I got buried in sand by my cousin and uncle.  I got buried sooooooo tight that I could barely breathe!  My cousin even stepped on me!

Evan got buried in a hole that is three “feet” deep!  He is even standing in it!

I am swimming with my cousin Ian.  Does Ian like it?  Is it too cold?

People were flying kites!  It was windy.  It was a perfect day to fly kites. Dog kites,  Princess  kites and butterfly kites!

Evan surfs on the sand as the waves pull him back. Its sand surfing!

This was our trip at the beach!
By Sophie Hummel 

Sunday, May 19, 2013

Graduation time

This week is one of great excitement as Ian and my nieces Cheyenne and Cierra are all graduating from their respective schools and moving on up.  Ian and Cierra are being promoted from the 8th grade, and Cheyenne is graduating high school.  In the fall she will be attending Northern Arizona University on a full academic scholarship!  It will be a week full of small and large celebrations for these three and it all began last night with a small surprise party at our house for Cheyenne.  Below is a slideshow of images- and you can click on the slideshow to be taken directly to the album.

Sunday, May 12, 2013

Mothers Day Sun

Happy Mother's Day to all the moms out there, especially the ones for whom I am about to prepare brunch: My favorite super saucy spouse - Beth; and of course our own Mom's Lynne and Wanda.

I awoke this morning much earlier than the family and set up my Stellarvue 90mm refractor to observe the Sun in white light. Seeing was quite good with only a gentle breeze and numerous spots.  I brewed some coffee, grabbed my pencil and clipboard and headed out to make a sketch of the Mothers Day Sun...and much to my surprise in the 15 minutes I was inside the gentle breeze had become 10-15 mph gusts!  Needless to say, this made sketching difficult.  Below is my sketch completed at 1500 UT (8:00 Am MST).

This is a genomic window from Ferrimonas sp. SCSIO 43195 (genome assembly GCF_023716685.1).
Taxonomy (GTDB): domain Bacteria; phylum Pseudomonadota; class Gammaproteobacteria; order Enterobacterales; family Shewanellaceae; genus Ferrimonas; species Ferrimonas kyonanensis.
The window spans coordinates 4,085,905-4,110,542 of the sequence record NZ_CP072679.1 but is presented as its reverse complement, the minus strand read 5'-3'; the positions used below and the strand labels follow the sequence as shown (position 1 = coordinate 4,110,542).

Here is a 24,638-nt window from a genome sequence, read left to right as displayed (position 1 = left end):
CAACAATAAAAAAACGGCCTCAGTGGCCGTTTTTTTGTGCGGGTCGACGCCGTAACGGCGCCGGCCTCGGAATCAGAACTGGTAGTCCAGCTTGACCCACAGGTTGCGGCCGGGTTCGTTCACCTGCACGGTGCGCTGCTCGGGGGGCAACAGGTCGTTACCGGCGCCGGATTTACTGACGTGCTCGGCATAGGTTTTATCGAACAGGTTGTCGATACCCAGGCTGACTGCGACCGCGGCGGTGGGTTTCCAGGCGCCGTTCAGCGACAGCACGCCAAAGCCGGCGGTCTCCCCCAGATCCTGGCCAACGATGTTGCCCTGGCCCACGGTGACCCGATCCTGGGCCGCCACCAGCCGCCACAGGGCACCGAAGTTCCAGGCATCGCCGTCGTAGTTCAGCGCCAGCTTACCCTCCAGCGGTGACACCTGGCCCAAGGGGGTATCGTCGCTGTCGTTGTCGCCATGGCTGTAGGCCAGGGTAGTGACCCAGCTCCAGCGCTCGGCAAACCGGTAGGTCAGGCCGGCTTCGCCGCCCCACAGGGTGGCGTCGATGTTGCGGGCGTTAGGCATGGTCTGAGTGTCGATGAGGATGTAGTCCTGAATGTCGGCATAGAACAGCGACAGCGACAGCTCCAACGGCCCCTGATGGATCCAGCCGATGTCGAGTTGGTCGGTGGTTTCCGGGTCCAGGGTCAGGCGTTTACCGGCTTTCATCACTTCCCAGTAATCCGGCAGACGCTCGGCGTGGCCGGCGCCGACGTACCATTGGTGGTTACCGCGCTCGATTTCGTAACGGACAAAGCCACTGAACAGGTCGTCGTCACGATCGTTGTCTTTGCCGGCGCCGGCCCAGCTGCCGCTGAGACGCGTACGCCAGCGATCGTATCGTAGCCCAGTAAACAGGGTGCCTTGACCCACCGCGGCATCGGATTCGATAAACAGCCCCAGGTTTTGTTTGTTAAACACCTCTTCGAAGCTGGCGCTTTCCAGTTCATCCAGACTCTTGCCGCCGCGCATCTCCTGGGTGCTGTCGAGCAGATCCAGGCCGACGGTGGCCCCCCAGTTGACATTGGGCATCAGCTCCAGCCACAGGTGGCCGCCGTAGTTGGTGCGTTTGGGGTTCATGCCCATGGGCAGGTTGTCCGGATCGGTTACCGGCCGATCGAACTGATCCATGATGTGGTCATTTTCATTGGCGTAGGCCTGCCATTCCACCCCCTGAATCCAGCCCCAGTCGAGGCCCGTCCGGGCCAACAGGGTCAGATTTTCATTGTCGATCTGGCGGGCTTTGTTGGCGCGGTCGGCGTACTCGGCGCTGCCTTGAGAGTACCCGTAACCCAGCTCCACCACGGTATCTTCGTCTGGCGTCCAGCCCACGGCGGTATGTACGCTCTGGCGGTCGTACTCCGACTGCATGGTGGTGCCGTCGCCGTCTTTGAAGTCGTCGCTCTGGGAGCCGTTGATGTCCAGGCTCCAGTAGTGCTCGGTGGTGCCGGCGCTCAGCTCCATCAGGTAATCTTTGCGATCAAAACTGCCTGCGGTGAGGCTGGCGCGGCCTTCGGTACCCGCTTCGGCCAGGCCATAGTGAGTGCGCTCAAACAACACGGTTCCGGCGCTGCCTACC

At the time of my sketch, the Sun was at an altitude of 31 degrees and an azimuth of 87 degrees.  We are in Carrington rotation 2136, and the Official NOAA sunspot number for today is 145.

Friday, May 3, 2013

Naked eye sunspots

If you live in the Tucson area you know that the extremely high winds of the past couple days have resulted in a quite a layer of dust here in Tucson, and last night I observed Sunset from the summit of Mt. Lemmon through the layer of heavy dust in the valley below.  I was up at the Mount Lemmon SkyCenter conducting an evening observing program for a group of local 6th graders, and due to the thick dust we were able to observe a naked eye spot group on the Sun as it set, without optical aid.   It is surprising to some, but the earliest written records of sunspot observations come from Chinese astronomers who would view spots through fog or dust at Sunrise or long ago as 800 BC!

I recently purchased a canon 24-105mm F4 lens, and took the images below with this lens on my Canon T2i.  This is what the Sun looked like setting in the to enlarge:

Below is a crop of the Sun at full resolution.  Click it to enlarge it to full size (you may have to click it twice if your browser automatically re-sizes images) and you can see the spot group on the upper left that the students noticed.

Finally, I captured this image of one of the students looking at Jupiter through the 20-inch Jamieson Telescope.  It was a 1 second exposure, ISO 400, at the 24mm setting, handheld...As you can see, I am pretty happy with this new lens.  It focuses quickly and accurately and the color rendition is beautiful.